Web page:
DeFi Risk | A Framework For Assessing & Managing Risk in DeFi
The high yields available in decentralised finance come with a downside. DeFi risk is real and if you are participating in the markets then you should know how to assess and manage that risk. By building a risk assessment framework for yield farms and DeFi opportunities we can better assess fair value and allocate capital accordingly.
- DeFi Risk | What You Need To Know [Video]
- Types of Risk In DeFi
- Mitigating Risk In DeFi
DeFi Risk | What You Need To Know [Video]
This video covers the basics of DeFi risk assessment with more details in the article below.
Types of Risk In DeFi
When a user places funds in to a new DeFi protocol the risk that they are exposed to can be broken down in to four main areas.
|Smart Contract Risk||Flash loan attacks, hacks, bugs and lost funds|
|Counterparty Risk||Rug pulls, personnel and organisational failures|
|Legal Risk||Centralisation attracts legislation|
|Token Exposure Risk||Price volatility and long term valuations|
The next few sections look at how to assess these risks individually with a chapter at the end on how to mitigate DeFi risk. If we can quantify and manage risk with greater accuracy then we can make better decisions when allocating capital.
Smart Contract Risk
Decentralised finance runs on code in the form of smart contracts across a peer to peer network of computers. These contracts often hold funds within the contract itself which makes them a target for hackers. Flash loan attacks have been used in the past to drain huge fortunes from vulnerable liquidity pools.
The Lindy Effect suggests that there is a correlation between something’s current age and it’s life expectancy. The longer that thing has been around the more likely it is to survive.
In DeFi it’s fair to perceive smart contracts that have held funds for some time as being safer than newly deployed smart contracts. Large protocols will have already been probed by hackers looking for any weakness. If it hasn’t been hacked yet then it’s less likely to be hacked… in theory.
There are well known exceptions where bugs have been found in established code but for the most part this rule will hold true that new protocols hold more smart contract risk than existing ones.
Another consideration is the amount of funds locked in a contract. A protocol that isn’t popular wont be as battle tested as something that’s contained over $1B in TVL for the past year.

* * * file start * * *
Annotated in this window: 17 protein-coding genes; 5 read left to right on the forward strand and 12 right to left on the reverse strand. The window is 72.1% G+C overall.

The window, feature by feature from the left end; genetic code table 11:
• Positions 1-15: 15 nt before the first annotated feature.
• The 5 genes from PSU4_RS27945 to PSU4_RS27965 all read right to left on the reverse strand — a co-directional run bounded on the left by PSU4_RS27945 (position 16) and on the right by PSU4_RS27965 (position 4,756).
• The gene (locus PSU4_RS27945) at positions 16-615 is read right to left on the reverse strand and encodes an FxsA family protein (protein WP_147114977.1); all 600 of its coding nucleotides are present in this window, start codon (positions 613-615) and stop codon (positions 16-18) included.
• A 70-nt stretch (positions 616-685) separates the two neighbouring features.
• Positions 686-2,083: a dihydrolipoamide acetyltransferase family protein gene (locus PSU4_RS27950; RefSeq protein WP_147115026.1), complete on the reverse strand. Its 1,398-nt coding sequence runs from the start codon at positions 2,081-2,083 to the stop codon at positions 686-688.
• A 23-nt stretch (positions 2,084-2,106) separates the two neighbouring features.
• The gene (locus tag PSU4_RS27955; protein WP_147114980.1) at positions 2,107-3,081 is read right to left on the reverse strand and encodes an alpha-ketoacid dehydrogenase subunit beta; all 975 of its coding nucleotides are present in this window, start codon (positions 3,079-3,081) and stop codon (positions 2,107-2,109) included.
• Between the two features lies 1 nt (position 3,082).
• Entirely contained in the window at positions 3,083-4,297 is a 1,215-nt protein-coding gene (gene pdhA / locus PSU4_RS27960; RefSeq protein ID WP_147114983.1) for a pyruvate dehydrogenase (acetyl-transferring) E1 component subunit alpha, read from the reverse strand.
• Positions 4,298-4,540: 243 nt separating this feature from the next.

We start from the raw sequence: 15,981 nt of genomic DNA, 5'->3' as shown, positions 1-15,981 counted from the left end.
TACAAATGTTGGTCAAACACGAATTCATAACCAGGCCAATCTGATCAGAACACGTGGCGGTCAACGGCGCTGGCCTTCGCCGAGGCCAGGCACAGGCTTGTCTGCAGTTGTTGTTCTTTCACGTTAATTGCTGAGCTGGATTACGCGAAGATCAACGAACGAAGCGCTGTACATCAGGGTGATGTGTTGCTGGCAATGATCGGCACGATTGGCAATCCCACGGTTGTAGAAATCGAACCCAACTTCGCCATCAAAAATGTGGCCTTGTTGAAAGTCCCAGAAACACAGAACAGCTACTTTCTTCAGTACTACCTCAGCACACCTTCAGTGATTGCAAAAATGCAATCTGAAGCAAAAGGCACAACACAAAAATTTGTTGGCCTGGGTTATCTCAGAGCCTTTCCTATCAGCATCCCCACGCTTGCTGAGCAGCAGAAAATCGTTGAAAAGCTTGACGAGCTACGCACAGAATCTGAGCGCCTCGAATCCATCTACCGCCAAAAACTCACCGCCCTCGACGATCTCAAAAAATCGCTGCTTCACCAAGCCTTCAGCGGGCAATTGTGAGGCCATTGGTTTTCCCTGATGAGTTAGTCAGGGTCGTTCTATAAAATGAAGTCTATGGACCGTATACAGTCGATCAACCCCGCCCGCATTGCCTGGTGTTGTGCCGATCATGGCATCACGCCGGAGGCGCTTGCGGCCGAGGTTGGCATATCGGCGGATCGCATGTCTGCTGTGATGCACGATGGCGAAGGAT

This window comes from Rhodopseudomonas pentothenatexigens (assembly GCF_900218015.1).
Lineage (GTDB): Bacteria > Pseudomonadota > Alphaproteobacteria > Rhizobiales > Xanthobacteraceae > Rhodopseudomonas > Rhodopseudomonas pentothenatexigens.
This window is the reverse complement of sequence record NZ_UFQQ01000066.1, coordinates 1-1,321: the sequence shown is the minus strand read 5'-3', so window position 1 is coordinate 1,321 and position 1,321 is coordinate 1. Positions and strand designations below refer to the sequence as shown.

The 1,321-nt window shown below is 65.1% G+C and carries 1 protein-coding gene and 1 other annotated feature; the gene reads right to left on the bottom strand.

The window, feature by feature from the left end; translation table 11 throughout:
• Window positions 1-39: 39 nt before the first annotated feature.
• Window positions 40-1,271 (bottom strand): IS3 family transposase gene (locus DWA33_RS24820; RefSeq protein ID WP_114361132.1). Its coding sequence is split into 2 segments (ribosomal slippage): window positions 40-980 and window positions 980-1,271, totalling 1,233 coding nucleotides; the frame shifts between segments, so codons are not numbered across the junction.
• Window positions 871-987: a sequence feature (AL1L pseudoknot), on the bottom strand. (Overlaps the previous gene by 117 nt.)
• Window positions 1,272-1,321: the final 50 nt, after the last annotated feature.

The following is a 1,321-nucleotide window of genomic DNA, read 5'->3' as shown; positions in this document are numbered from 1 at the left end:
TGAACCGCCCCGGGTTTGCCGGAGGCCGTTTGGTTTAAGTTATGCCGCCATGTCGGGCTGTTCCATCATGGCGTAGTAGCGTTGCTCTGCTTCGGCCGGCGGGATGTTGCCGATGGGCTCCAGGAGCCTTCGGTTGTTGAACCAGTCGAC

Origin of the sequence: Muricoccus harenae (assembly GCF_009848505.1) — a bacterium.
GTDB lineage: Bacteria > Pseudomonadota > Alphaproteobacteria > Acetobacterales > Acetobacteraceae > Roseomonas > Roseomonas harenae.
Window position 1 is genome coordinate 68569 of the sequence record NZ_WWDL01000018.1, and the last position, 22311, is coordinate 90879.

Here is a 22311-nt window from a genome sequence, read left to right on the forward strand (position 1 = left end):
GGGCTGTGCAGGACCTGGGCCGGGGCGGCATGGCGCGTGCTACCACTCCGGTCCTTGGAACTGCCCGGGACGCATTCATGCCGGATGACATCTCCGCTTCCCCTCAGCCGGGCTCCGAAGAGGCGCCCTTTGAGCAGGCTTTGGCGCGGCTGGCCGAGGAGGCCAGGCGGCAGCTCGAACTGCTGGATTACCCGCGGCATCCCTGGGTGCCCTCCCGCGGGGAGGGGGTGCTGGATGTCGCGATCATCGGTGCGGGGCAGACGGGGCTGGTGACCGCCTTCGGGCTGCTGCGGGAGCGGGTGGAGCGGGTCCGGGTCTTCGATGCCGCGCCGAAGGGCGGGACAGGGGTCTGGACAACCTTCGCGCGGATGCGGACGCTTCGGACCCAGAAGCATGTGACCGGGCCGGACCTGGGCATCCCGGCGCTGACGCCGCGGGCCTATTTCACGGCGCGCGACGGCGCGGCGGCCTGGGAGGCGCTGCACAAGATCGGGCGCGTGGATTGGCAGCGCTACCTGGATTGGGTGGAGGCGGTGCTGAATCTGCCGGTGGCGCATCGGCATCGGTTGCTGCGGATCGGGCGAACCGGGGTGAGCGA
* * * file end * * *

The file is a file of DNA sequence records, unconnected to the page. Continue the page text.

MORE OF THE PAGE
Not all security audits are created equally and there’s a huge divide between a Consensys or Certik program and a audit purchased from Fiverr.
The best security audits will provide a transparent report detailing:
- Amount of engineer hours committed
- Code coverage and ongoing monitoring
- Threat levels of any bugs found
- Code review and best practices
- Edge cases and fuzzing results
As a developer there is huge value in having a second and third pair of eyes look over your code with a sole focus on security. As an investor there is value in knowing the team has the confidence in their code to be audited and that the best minds in the industry are signing off on the protocol.
Every well funded DeFi platform which handles funds should have a well managed bounty program. This offers white hat hackers (good guys) an incentive to investigate, report and fix bugs before they get exploited by the black hats (bad guys).
Bounty programs can be run in house or via a 3rd party intermediary such as hackerone.
Code Quality & Originality
Code quality is a very difficult thing to quantify because what looks good to me might look spaghetti to another developer. By reading the code and getting a feel for how it was put together most devs will still be able to make a useful assessment.
Originality in blockchain development is what drives the industry forwards and gains traction for new protocols building on the cutting edge of financial technology. Unfortunately it can be bad thing when it comes to risk assessment.
Code reuse is recommended wherever possible because it leaves less room for bugs. There are the excellent OpenZeppelin libraries for example which can be imported and have been pre-audited. By using existing code and libraries that are already in the wild, developers can benefit from the Lindy effect. Obviously this isn’t to say that innovative, original code is a negative overall, just that 1000 new lines of solidity is a negative from a smart contract risk perspective.
Even the most decentralised protocols have some form of organisation structure. That might be a development team, a corporation or a DAO (Decentralised autonomous organisation).
When those organisational structures fail the investors are often hurt financially from the fallout. That might be from the extremes of a rug pull (developer draining the funds and running off to Mexico) or simply token value decimation when a important team member leaves.
There are a lot of benefits for developers to remain anonymous. There is a lot of pressure and negative sentiment thrown on blockchain developers. Andre Cronje of Yearn Finance fame talks a lot about this and is a victim of his own success. Unfortunately developers can not continuously create value at will and can’t give everyone their Lambo.
A doxed team simply means a team that is not anonymous. A DeFi developer team that has no anonymous developers is becoming rarer but still provides a lot of value to investors.
There is far less chance of rug pulls by doxed teams as it’s much harder to hide and recover professional integrity. It’s also far easier for anonymous developers to walk away from a project once the post-hype bear cycle and social negativity sets in.